What influences sweat rate? (And how to calculate it)

From the desk of
Robb Wolf
ScienceWhat influences sweat rate? (And how to calculate it)

We all sweat to stay cool. But some folks seem to breeze through their gym sessions with barely a glisten on their foreheads. Others, like me, start sweating just thinking about jiu jitsu class. So what gives?

Sweat rate depends on a myriad of factors. Ambient temperature influences sweat rate, of course, but so does humidity, exercise intensity, exercise duration, genetics, heat acclimation, hydration status, body weight, and even time of day.

I may sweat several liters in a 2-hour jiu-jitsu session. That’s a lot! In fact, humans sweat more on a size-matched basis than any other organism besides horses. Interestingly, the oft-uttered phrase “sweating like a pig” makes little sense because pigs can’t sweat at all.

Understanding your sweat rate helps with hydration planning. If you know that you typically lose X liters of sweat per hour during a given activity, you can bring along an equivalent amount of electrolyte water.
At the end of this article, I’ll share a method for calculating your sweat rate during exercise. Click that link and skip to the bottom if that’s why you’re here. But if you want to dig into the science with me, I’ll first cover why we sweat, a typical range of sweat rates, and factors that most influence our sweat rate.

Sweat Rate and Thermoregulation

Sweat’s primary function is to keep your body temperature from rising too high (thermoregulation). In order to thermoregulate, the hypothalamus in your brain monitors both internal and skin-based thermoreceptors. Sweat glands are then activated as skin or core body temperatures rise. Simply put, the primary determinant of sweat rate is how much you need to be cooled.

Two main things heat your body: Your metabolism and the environment. When you exercise, metabolic heat increases your core temperature, so you sweat. And if it’s a hot day, environmental heat raises the temperature of your skin, triggering perspiration. High ambient temperatures don’t raise core temperature directly, but they do make it harder to dissipate heat, which means you need to sweat more to stay cool. The key takeaway: the more you need to cool down—from internal or external factors—the more you will sweat.

Typical Sweat Rates

Before we talk sweat rate numbers, understand that the term “typical sweat rate” is a bit misleading. You can give a range or average, but individuals’ sweat rates vary wildly, and are determined by many factors I’ll cover shortly.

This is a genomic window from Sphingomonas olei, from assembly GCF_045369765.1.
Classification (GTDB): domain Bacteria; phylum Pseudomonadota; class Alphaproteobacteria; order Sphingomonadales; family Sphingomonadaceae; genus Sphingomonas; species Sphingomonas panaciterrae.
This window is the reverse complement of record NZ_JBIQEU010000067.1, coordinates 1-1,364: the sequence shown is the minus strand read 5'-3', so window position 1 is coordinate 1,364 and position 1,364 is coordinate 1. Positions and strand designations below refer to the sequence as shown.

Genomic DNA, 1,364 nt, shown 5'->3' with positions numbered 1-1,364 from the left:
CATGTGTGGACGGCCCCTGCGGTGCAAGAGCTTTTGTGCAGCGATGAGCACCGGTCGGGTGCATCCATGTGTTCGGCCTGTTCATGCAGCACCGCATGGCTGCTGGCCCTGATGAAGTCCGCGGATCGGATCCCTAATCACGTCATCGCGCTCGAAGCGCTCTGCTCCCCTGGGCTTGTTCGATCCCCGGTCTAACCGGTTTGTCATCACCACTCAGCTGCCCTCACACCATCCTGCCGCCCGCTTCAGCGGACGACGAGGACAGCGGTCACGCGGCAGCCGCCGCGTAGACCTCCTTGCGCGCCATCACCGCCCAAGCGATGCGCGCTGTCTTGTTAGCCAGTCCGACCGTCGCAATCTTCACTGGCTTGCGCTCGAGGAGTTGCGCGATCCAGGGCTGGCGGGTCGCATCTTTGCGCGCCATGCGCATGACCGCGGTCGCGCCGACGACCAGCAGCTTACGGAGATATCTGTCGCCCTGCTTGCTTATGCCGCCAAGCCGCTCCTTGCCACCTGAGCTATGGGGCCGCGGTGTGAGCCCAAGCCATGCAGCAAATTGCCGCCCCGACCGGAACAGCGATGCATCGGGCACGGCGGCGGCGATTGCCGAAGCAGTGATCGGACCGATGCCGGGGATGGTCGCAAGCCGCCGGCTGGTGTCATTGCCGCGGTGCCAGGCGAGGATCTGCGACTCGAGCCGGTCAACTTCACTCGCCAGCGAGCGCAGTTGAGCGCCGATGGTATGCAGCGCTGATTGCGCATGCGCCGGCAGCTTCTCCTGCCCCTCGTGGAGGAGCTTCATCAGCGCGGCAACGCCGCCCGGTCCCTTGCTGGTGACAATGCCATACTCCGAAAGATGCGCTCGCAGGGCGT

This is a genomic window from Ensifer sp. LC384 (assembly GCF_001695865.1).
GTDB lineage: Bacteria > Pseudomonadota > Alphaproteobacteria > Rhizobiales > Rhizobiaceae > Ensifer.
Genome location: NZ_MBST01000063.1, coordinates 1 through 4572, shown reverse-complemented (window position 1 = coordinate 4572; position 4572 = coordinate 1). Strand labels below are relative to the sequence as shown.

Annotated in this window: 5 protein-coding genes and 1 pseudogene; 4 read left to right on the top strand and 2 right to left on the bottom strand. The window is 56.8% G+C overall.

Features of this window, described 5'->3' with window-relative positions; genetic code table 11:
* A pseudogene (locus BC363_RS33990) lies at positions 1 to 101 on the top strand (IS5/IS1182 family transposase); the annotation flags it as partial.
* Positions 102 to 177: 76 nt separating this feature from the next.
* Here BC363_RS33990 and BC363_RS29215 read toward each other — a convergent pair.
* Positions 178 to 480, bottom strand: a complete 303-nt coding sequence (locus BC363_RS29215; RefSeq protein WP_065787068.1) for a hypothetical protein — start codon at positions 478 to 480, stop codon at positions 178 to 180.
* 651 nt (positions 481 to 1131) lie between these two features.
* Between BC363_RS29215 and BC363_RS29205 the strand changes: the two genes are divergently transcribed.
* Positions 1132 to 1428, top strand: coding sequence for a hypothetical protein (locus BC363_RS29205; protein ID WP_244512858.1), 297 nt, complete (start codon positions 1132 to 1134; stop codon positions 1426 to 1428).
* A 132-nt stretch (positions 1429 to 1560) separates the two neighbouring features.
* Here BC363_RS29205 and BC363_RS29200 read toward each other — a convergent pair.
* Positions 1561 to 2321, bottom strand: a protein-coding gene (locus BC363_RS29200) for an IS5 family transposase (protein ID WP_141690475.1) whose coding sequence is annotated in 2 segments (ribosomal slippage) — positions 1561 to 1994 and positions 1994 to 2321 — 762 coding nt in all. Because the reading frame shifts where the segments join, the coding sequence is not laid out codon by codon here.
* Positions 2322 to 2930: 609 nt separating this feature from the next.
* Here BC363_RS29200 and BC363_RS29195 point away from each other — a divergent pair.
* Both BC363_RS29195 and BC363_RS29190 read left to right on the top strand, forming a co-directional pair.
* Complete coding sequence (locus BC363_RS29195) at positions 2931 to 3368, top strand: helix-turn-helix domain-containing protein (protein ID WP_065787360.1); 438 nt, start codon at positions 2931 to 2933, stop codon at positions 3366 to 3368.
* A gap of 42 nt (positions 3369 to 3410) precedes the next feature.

With that in mind, here’s what some literature says about sweat rate:

  • A 2017 analysis found that sweat rates during exercise tend to fall between 0.5 and 2.0 liters per hour (L/h).
  • A chapter in Nutritional Needs in Hot Environments: Applications for Military Personnel in Field Operations found that “sweating rates of 1 liter per hour are very common.”
  • A study on 506 athletes under varying conditions found that the average sweat rate was 1.21 L/h.

There are outliers, like Alberto Salazar’s voluminous sweat rate of 3.7 L/h during the 1984 Olympic marathon. And another study on athletes from tropical climates found that a 200-pound man would exceed 2 L/h in sweat, while a 160-pound woman would be closer to 1.2 L/h.

The bottom line? Most exercise-driven sweat rates fall between 0.5–2.0 L/h.

Environmental Factors Influencing Sweat Rate

Let’s cover how the environment affects sweat rate, then move to lifestyle and individual factors.

#1: Ambient temperature

Ambient temperature is the most obvious factor influencing sweat rate. As temperatures rise, skin temperatures rise, triggering sweating. That sweat then evaporates, dissipating heat.

It’s hard to quantify how temperature affects sweat rate because so many factors are in play. One 1967 study assessed the average sweat rates of 7 men after 2 hours of exercise at various temperatures:

  • 98°F: 2.2 L/h
  • 96°F: 1.8 L/h
  • 93°F: 1.6 L/h
  • 90°F: 0.9 L/h
  • 87°F: 0.4 L/h